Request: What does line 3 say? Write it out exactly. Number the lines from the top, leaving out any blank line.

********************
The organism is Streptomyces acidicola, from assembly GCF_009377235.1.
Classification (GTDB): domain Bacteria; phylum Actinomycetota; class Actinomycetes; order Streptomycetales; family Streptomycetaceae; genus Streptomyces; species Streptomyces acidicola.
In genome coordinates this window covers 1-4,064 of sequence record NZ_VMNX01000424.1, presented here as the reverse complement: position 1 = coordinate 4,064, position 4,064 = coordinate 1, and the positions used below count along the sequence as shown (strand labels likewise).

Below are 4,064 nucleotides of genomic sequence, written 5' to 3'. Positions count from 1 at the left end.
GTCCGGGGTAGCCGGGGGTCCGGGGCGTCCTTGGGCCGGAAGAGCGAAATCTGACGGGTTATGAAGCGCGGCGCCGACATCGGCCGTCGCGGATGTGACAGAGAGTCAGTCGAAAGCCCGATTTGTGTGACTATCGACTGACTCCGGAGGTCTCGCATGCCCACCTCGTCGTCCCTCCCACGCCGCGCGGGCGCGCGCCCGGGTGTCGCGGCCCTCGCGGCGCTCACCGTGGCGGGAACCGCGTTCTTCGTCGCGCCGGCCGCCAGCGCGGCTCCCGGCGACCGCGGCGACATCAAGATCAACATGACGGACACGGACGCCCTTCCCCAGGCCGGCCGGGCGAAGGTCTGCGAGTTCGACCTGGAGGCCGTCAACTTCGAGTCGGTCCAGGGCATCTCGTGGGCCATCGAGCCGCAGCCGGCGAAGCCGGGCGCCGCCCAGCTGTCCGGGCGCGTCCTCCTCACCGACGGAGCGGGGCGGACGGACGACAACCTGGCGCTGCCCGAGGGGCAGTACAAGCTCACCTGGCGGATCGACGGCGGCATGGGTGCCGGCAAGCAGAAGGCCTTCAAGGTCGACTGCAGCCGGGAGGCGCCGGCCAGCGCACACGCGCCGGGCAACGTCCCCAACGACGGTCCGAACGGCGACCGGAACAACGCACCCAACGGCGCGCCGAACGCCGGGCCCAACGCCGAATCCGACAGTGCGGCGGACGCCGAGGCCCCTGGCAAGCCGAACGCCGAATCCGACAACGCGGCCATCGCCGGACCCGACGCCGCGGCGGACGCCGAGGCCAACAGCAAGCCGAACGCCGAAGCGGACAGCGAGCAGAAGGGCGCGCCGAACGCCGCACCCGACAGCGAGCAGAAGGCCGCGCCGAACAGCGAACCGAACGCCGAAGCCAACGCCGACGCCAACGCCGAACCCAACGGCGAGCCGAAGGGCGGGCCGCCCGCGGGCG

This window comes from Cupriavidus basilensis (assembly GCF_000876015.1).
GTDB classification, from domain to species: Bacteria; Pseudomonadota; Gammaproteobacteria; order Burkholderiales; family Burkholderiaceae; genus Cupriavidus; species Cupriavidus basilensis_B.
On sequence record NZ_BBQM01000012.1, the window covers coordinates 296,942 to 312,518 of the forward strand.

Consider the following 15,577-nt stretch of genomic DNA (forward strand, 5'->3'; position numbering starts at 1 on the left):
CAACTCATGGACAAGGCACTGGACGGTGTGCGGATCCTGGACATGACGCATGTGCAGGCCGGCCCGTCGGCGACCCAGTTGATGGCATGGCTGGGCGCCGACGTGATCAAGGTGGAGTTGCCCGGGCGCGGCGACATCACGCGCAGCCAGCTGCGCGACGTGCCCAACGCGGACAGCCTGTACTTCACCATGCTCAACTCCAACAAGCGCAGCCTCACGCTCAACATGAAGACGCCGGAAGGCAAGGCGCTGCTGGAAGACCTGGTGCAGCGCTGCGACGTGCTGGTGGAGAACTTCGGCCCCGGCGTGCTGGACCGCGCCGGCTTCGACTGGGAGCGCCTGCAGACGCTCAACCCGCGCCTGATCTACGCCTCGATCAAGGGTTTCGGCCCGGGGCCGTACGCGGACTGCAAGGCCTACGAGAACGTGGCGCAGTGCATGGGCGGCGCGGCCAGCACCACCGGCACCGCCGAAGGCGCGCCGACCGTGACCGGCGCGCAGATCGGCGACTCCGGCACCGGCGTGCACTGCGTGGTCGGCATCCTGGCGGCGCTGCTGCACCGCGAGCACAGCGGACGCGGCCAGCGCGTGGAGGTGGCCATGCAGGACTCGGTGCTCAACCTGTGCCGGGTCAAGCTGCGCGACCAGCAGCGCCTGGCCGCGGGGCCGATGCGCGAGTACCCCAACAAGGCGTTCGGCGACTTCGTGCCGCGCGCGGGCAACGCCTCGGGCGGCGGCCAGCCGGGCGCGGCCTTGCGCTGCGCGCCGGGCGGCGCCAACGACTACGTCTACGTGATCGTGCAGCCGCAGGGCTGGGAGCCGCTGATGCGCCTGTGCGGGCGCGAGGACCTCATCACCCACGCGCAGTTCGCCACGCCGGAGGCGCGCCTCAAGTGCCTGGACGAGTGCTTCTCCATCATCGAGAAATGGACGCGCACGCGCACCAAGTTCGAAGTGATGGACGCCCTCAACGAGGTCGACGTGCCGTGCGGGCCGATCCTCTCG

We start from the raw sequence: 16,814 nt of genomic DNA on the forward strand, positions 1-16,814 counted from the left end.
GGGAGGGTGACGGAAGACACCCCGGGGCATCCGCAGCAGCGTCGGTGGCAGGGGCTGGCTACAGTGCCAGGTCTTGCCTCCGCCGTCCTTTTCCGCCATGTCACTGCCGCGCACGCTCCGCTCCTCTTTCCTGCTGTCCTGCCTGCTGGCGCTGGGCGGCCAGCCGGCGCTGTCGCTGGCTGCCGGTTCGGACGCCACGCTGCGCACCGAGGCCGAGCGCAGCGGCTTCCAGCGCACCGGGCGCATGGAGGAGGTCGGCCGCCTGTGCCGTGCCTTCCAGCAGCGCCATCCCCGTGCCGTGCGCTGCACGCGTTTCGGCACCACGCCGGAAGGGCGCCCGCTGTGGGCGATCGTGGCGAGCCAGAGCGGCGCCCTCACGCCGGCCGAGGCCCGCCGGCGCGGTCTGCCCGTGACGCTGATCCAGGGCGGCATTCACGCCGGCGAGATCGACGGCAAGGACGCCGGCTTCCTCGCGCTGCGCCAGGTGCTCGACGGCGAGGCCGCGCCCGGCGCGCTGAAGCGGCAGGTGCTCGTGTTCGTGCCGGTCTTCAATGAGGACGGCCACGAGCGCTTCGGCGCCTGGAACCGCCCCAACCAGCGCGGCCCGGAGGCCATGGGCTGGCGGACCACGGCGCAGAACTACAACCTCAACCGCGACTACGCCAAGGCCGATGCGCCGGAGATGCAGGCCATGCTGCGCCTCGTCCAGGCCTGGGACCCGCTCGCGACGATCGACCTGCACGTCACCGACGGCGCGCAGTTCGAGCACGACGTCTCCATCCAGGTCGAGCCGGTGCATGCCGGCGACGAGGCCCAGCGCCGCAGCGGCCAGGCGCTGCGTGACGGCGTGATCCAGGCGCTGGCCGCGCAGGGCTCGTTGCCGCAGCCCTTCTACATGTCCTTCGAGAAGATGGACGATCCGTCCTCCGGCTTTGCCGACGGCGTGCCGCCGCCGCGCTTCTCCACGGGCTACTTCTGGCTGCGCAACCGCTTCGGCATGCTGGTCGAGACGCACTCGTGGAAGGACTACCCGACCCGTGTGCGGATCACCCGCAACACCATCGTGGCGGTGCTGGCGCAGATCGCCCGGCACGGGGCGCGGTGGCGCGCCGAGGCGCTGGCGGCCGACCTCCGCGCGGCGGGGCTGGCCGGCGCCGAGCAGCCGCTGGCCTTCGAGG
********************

In genome coordinates this window covers 1-4,064 of sequence record NZ_VMNX01000424.1, presented here as the reverse complement: position 1 = coordinate 4,064, position 4,064 = coordinate 1, and the positions used below count along the sequence as shown (strand labels likewise).